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2010 Chablis, Valmur, Grand Cru, Jean-Claude Bessin
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Scores and Reviews
Jean-Claude Bessin's wines seem to take on his personality: his range of Chablis wines are among the most highly regarded in the region.
Based in La Chapelle Vaupelteigne, north of Chablis town, Jean-Claude's first vintage was the 1992. Though trained as an architect Jean-Claude Bessin preferred to take over the vineyards of his Tremblay father-in-law who adhered to the co-operative.
From his 12 hectares he produces Chablis vieilles vignes, Chablis Montmains premier cru wines, Chablis Fourchaume premier cru and Chablis Valmur grand cru wines which is partially barrel-fermented. A special cuvée of Fourchaume is labelled as La Pièce au Comte while from 2006 premier cru La Forêt has been bottled separately from the Montmains.
Evolution in recent years has been towards more natural winemaking. The majority of the crop is now harvested by hand, with natural yeasts preferred for fermentation. The wines have a long élévage on fine lees, the crus being bottled after 15 to 18 months, with a proportion of barrel fermentation and maturation for the top wines.
Chardonnay is the "Big Daddy" of white wine grapes and one of the most widely planted in the world. It is suited to a wide variety of soils, though it excels in soils with a high limestone content as found in Champagne, Chablis, and the Côte D`Or.
Burgundy is Chardonnay's spiritual home and the best White Burgundies are dry, rich, honeyed wines with marvellous poise, elegance and balance. They are unquestionably the finest dry white wines in the world. Chardonnay plays a crucial role in the Champagne blend, providing structure and finesse, and is the sole grape in Blanc de Blancs.
It is quantitatively important in California and Australia, is widely planted in Chile and South Africa, and is the second most widely planted grape in New Zealand. In warm climates Chardonnay has a tendency to develop very high sugar levels during the final stages of ripening and this can occur at the expense of acidity. Late picking is a common problem and can result in blowsy and flabby wines that lack structure and definition.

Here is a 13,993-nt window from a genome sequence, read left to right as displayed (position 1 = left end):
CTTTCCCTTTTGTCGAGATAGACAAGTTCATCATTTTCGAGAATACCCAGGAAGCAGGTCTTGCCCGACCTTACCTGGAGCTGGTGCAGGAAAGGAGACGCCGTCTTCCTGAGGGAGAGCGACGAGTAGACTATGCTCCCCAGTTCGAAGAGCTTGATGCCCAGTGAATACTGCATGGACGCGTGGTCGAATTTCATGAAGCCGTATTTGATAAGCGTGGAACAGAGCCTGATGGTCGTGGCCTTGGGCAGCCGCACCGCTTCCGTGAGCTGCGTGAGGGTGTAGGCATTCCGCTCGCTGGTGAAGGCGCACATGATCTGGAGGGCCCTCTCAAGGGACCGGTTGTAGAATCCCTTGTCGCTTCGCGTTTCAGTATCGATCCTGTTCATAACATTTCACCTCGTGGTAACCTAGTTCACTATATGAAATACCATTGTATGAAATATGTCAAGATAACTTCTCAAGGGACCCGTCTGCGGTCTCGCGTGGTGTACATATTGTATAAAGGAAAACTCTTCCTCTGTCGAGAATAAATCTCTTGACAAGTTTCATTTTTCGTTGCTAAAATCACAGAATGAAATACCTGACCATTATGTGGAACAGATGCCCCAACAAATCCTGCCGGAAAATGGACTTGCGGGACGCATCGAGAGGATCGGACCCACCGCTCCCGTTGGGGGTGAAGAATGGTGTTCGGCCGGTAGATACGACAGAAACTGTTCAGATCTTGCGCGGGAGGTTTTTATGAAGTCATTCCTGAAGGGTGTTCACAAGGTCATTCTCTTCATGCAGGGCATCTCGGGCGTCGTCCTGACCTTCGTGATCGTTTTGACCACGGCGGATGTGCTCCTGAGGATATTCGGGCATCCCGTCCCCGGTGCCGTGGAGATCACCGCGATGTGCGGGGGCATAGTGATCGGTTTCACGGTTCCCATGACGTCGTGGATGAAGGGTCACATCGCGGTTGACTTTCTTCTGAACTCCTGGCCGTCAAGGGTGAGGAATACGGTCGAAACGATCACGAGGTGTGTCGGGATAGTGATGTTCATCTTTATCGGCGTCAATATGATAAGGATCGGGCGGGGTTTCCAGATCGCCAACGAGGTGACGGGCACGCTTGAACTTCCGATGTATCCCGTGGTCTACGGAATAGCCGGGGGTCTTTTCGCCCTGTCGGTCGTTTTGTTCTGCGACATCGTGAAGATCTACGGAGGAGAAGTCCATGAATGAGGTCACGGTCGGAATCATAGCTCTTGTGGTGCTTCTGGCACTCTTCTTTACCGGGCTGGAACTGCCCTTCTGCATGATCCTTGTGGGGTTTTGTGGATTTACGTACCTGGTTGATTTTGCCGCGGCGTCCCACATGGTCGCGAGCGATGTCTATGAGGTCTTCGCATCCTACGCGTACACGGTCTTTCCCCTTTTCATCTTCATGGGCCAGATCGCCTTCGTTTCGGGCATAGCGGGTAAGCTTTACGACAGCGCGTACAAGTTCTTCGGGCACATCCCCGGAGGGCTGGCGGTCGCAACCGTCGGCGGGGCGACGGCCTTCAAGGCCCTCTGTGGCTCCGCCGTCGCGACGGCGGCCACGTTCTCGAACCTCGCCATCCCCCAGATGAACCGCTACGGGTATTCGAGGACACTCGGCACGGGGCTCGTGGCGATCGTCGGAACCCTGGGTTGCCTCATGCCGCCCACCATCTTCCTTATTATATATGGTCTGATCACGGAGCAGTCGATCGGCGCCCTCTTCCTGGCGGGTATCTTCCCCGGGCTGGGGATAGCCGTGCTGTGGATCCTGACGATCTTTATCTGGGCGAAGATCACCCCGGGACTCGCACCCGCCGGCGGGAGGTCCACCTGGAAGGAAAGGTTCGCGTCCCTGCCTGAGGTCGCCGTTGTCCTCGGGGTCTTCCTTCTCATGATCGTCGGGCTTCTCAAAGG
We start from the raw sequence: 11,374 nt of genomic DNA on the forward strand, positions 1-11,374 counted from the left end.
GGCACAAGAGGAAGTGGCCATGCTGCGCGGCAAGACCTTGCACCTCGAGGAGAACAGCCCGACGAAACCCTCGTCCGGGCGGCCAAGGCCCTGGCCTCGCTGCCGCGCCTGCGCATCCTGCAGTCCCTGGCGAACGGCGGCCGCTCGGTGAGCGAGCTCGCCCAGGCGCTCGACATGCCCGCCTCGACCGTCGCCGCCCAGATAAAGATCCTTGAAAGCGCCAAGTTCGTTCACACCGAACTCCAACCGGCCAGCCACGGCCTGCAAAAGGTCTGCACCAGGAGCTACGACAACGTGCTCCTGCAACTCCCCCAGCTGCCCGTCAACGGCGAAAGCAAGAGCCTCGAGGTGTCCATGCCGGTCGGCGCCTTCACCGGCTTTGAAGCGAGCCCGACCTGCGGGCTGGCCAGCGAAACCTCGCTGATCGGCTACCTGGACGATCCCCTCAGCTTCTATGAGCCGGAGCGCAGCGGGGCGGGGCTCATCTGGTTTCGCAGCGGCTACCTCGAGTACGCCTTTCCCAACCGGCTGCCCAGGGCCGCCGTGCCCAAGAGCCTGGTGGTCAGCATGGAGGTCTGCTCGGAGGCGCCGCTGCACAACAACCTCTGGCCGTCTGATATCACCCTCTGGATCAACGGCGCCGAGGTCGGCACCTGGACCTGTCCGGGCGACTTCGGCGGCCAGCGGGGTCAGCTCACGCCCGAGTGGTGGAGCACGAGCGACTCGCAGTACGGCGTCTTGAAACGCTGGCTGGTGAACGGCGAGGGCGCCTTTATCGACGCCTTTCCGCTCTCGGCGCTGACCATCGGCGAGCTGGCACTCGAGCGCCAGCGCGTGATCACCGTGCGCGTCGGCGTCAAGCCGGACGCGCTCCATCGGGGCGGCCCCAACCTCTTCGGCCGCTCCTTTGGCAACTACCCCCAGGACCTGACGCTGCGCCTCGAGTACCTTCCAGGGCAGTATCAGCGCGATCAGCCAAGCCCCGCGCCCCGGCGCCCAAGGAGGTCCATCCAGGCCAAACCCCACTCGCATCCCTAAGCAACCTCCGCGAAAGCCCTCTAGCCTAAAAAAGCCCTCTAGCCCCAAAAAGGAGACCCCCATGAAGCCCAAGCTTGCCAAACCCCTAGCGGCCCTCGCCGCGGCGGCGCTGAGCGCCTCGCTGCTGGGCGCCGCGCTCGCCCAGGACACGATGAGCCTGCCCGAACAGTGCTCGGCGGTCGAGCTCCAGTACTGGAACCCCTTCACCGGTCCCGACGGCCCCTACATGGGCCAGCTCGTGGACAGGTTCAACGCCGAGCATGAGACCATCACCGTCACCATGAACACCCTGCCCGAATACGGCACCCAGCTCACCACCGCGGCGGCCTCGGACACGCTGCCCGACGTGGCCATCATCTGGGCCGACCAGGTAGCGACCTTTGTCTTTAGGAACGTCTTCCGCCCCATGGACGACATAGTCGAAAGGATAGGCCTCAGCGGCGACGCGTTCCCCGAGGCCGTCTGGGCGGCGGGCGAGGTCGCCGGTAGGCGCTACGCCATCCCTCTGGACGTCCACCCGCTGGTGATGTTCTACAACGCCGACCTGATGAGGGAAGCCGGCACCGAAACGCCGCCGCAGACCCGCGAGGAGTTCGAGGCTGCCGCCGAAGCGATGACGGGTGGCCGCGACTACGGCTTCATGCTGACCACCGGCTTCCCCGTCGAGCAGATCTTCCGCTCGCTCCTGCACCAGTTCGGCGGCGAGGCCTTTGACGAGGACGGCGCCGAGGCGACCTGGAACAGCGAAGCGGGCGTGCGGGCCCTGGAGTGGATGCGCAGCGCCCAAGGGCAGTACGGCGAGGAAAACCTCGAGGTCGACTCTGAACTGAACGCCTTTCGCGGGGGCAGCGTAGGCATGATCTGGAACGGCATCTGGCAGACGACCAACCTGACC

Recently in the New World, we have seen a move towards more elegant, better- balanced and less oak-driven Chardonnays, and this is to be welcomed.
These are the biggest, richest and most complex Chablis, which cover a total of 100 hectares – just two percent of the appellation. At their best, they can match the quality of a Grand Cru Chardonnay from the Côte d’Or, yet often at half the price.
They may lack their southern neighbour’s opulence, but they share the latter’s intensity and have a nervy minerality that set them apart. Inexpressive in youth, they should ideally be aged for 10 years, and can mature for up to 30 years. Styles vary according to producer, with some maturing and fermenting in stainless steel while others use barrels, sometimes even new oak.
All seven Grands Crus are grouped together on a single south-west-facing hill just north of the town. La Moutonne is an unofficial eighth Grand Cru straddling Les Preuses and Vaudésir, and is allowed to use the name on its label. The rich, fine Les Clos and the intense, spicy Vaudésir are generally considered to be the best, and are certainly the most full-bodied.
The delicate Blanchots and the racy Grenouilles are the most aromatic, while Les Preuses is full, complex and the least minerally. Valmur is fragrant, rich and smooth while La Moutonne is elegant and incredibly expressive. The vibrant Bougros tends to be the junior member of the group, but in the right hands can also be very good.
Recommended producers: Billaud-Simon, Duplessis, J.-P. & Benoit Droin.